with a skill that can open opportunities for them to earn an income.
- Green India Foundation, India – to provide
financial and technical assistance to 20 women who had lost their livelihoods
after the 2004 Tsunami, which will allow them to each re-start their
own market fish sales businesses, including enough capital for each
woman to purchase an ice box and about 20 kilograms of fish for resale,
leading to potential earnings of $160 per month.
- Haiti Outreach, USA/Haiti – to help support
well drilling projects in two small communities outside of Mombin Crochu,
in Haiti’s northern plateau, which will provide clean water to
approximately 500 people per well, and where people currently need
to walk one mile to town with 5 gallon buckets on their heads for water
for their daily drinking, cooking, bathing and cleaning needs.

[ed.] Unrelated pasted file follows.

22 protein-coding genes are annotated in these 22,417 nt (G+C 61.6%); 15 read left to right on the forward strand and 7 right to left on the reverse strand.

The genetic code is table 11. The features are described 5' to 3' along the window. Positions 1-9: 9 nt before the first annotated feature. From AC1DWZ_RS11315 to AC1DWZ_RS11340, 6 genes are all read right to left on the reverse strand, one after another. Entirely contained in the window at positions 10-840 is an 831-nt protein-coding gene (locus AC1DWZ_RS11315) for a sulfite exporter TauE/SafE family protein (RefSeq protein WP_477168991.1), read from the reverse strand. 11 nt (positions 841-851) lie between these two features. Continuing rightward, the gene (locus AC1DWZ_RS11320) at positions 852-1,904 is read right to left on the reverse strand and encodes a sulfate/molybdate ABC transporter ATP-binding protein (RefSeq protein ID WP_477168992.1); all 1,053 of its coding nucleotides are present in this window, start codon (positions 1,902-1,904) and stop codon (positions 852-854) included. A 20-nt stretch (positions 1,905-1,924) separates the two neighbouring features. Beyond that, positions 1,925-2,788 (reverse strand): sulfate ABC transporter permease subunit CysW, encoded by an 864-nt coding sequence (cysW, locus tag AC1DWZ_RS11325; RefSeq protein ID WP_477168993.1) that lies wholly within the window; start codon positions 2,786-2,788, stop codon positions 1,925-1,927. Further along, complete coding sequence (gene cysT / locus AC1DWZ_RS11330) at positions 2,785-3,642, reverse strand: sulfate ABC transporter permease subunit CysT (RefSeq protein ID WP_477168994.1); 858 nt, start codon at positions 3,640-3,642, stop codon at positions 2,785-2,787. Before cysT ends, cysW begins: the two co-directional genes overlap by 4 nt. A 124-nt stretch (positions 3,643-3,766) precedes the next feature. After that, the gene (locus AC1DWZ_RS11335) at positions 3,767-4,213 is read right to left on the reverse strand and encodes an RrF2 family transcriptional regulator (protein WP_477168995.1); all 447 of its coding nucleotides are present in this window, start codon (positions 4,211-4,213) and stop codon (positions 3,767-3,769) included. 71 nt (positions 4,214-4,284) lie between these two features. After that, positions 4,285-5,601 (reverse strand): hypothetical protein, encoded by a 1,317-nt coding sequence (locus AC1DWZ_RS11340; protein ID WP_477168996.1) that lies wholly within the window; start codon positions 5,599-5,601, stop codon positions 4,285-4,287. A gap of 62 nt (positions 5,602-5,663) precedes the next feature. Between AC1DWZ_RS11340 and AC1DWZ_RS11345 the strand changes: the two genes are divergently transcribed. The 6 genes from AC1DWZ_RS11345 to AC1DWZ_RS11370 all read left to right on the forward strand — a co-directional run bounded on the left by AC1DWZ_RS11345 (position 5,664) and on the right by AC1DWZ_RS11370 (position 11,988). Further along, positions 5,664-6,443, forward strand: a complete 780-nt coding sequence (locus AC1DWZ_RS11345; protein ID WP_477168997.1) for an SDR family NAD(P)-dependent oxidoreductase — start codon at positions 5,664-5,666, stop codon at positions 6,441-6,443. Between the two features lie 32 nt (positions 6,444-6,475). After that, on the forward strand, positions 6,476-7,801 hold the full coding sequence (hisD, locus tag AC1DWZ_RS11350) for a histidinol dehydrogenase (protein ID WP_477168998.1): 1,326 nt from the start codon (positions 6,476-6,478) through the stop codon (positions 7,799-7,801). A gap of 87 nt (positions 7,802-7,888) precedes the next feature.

- Interaccion para el Desarrollo Sostenible, Bolivia –
to support reforestation activities in the rural, indigenous communities
of Sorata, San Pedro, Poquerani and Cirini through purchase of fruit
tree and agroforestry seeds, to be accompanied by training courses
presented in cooperation with local university student volunteers
on the topics of sustainable tourism and the environment, agroforestry,
and erosion control.
- Jeevan Rekha Parishad, India – to set up a
20,000 liter capacity rainwater harvesting system that will provide
drinking water and toilet facilities for 250 students and 3 teachers
in Gandharubaru village school, Kalahandi district, Orissa State, which
is located in a drought-prone area and currently has no source of water,
as well as to conduct an educational campaign about rainwater systems
for local communities.
- Los Cimientos Alliance, USA/Guatemala – to